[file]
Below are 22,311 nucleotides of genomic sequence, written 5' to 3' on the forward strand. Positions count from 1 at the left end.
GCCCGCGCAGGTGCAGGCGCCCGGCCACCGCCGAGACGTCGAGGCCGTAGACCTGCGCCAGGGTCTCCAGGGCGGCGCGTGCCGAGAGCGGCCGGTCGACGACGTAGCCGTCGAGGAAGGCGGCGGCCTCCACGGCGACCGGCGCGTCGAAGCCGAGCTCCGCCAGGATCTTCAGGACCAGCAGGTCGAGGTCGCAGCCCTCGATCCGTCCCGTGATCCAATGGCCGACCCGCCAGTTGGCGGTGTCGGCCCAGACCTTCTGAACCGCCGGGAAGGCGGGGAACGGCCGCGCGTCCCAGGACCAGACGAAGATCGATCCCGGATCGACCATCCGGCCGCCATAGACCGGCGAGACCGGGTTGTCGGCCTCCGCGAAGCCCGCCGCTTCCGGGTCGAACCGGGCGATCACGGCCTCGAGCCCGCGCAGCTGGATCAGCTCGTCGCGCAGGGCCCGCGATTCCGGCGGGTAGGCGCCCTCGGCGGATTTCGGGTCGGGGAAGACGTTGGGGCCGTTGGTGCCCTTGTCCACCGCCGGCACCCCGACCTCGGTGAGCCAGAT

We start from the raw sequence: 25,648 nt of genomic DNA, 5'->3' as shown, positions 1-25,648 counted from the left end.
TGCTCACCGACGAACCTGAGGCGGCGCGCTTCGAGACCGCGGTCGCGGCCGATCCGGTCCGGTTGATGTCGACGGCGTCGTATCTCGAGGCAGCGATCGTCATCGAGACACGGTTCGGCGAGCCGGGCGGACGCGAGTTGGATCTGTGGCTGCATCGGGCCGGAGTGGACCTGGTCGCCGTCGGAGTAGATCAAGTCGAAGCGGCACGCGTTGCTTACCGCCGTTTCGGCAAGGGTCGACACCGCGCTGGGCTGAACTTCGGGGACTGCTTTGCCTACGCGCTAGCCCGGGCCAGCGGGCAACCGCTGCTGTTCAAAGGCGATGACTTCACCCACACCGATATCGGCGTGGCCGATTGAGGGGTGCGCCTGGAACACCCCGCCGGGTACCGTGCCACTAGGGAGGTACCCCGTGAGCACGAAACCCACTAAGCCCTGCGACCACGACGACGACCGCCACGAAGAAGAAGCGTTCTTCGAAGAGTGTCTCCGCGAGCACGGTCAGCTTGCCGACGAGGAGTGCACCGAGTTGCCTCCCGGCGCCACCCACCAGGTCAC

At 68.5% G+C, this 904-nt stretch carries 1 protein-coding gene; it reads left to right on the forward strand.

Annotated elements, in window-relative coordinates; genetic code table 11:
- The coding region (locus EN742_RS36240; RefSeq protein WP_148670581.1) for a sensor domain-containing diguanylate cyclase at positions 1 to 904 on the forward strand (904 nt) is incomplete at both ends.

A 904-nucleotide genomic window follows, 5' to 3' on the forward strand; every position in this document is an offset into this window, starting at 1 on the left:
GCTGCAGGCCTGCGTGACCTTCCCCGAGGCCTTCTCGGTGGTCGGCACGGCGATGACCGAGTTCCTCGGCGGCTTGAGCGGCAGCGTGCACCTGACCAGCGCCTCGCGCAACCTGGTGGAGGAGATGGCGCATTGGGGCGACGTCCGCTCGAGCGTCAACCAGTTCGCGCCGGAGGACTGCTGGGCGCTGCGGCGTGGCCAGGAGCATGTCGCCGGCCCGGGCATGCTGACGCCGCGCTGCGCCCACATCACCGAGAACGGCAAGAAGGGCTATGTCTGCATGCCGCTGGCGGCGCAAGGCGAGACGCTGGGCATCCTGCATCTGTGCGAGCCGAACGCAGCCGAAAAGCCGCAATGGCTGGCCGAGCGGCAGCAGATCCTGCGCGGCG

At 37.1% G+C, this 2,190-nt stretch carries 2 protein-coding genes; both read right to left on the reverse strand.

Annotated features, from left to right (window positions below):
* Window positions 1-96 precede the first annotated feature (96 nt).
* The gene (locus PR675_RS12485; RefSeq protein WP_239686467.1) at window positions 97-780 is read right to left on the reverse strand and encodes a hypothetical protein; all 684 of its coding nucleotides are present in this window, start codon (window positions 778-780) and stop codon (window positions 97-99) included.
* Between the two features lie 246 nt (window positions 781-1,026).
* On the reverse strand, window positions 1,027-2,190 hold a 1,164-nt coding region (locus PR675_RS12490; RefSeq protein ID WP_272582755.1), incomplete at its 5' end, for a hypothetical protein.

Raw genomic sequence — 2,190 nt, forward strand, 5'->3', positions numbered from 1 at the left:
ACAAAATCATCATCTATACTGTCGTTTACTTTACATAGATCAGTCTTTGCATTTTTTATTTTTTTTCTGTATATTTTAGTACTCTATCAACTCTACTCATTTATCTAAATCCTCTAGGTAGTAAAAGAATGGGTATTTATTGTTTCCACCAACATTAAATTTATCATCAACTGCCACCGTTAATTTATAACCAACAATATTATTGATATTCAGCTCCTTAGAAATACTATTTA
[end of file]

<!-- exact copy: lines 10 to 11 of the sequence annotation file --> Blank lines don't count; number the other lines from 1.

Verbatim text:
At 37.1% G+C, this 2,190-nt stretch carries 2 protein-coding genes; both read right to left on the reverse strand.

Annotated features, from left to right (window positions below):